Category Archives: 2013


Friends and Family;

I would like to first apologize for sending a group email, but there is a lot to do before the Bar Mitzvah this coming Saturday! We are looking so very forward to seeing all of you. Wendy and I wanted to send out a brief note summarizing all the activities we are planning between now and Sunday. I know that all of you won’t be coming to all of the events, but we did want to get something out confirming times and logistics!

• Max’s Bar Mitzvah service will be on the morning of Saturday, December 28 at 10am in the Panorama Room upstairs at the Great Falls International Airport. Please park in the short-term parking lot, you will receive a parking validation token that will allow you to leave the lot free of charge. Lunch will follow in the same room.

• Max’s Bar Mitzvah project is a food drive for the Food Bank/East Middle School Food Pantry. If you like, please bring items of canned or boxed food to donate to the lunch.

In addition to the Bar Mitzvah itself, we are organizing and hosting several other get-togethers:

• There will be a short kabbalat shabbat service in the meeting room at the La Quinta Inn on Friday, December 27 at 4:30pm. There will be very limited seating in that room, but please feel free to come if you like.

• At 6pm on Friday, December 27 we will be hosting a dinner at Maple Garden Restaurant, 5401 9th Ave S. The dinner will be a chinese buffet, with plenty of vegetarian options.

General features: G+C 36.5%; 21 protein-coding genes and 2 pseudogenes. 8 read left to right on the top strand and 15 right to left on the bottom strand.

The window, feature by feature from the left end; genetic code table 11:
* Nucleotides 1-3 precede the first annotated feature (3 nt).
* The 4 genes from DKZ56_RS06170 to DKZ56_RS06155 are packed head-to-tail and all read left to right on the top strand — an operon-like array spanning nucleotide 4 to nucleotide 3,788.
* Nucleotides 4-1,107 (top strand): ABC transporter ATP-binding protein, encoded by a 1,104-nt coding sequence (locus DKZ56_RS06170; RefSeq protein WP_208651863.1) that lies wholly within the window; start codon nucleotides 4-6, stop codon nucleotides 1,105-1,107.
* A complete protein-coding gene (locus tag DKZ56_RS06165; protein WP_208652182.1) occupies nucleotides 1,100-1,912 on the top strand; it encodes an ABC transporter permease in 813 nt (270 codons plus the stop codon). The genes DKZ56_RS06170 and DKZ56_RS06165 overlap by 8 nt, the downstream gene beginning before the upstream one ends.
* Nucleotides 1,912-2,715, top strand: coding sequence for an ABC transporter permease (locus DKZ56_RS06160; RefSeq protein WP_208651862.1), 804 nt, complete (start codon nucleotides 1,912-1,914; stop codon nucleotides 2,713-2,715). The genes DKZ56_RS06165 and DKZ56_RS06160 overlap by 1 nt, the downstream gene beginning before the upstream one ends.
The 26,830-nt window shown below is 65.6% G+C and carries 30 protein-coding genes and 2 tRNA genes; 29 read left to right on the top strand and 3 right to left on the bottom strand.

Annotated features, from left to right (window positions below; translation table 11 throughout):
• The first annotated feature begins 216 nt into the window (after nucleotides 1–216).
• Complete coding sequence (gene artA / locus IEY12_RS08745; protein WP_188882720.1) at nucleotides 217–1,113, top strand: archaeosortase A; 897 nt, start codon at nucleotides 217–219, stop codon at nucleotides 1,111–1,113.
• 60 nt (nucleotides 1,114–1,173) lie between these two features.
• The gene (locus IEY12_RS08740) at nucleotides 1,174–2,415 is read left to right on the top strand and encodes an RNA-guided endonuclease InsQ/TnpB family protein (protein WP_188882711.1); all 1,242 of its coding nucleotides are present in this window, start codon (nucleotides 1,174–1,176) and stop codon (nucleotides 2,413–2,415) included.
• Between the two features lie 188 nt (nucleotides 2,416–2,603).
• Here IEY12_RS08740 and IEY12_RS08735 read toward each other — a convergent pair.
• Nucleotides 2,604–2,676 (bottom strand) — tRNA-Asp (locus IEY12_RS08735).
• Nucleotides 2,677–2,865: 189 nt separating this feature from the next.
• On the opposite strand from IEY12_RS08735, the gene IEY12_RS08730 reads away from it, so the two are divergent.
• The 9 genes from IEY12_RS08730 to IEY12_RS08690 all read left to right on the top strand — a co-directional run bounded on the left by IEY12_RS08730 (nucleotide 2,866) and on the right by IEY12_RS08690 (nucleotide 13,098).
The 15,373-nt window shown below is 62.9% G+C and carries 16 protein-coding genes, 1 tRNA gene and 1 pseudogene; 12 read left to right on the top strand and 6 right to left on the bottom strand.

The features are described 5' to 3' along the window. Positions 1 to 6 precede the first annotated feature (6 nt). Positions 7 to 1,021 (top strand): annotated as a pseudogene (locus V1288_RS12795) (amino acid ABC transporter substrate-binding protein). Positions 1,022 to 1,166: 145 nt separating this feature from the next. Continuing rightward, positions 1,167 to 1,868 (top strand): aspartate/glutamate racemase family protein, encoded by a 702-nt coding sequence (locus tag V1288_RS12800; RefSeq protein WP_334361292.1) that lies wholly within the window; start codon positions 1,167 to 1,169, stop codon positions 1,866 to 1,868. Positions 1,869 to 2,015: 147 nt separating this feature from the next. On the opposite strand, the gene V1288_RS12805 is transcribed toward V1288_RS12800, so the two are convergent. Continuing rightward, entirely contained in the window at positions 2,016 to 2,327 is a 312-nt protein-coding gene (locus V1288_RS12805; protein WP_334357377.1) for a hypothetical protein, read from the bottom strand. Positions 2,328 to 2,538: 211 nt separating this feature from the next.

• On the evening of December 28, there will be a dinner in honor of Max’s accomplishment at the Hilton Garden Inn, 2520 14th Street SW at 6pm.

• Sunday, December 29 will a fun day of skiing and other activities in the Little Belt Mountains! There are a number of recreational activities in the Little Belt Mountains. In addition to downhill skiing at Showdown, there are snowshoeing and cross country skiing opportunities. There is also a wonderful hot springs in the town of White Sulphur Springs.

After the Showdown lifts close at 4pm, we will be hosting a pizza party in the T-bar at Showdown. We hope you will join us then!

For those of you who want to ski, I have arranged for group rates at Showdown. You can let me know if you want to ski as late as Saturday evening, but I will need your payment by then. The options are as follows:

Group Lift Tickets
Adult All Area (13-69) $34
Jr All Area (6-12) $20
Sr All Area (70+) $25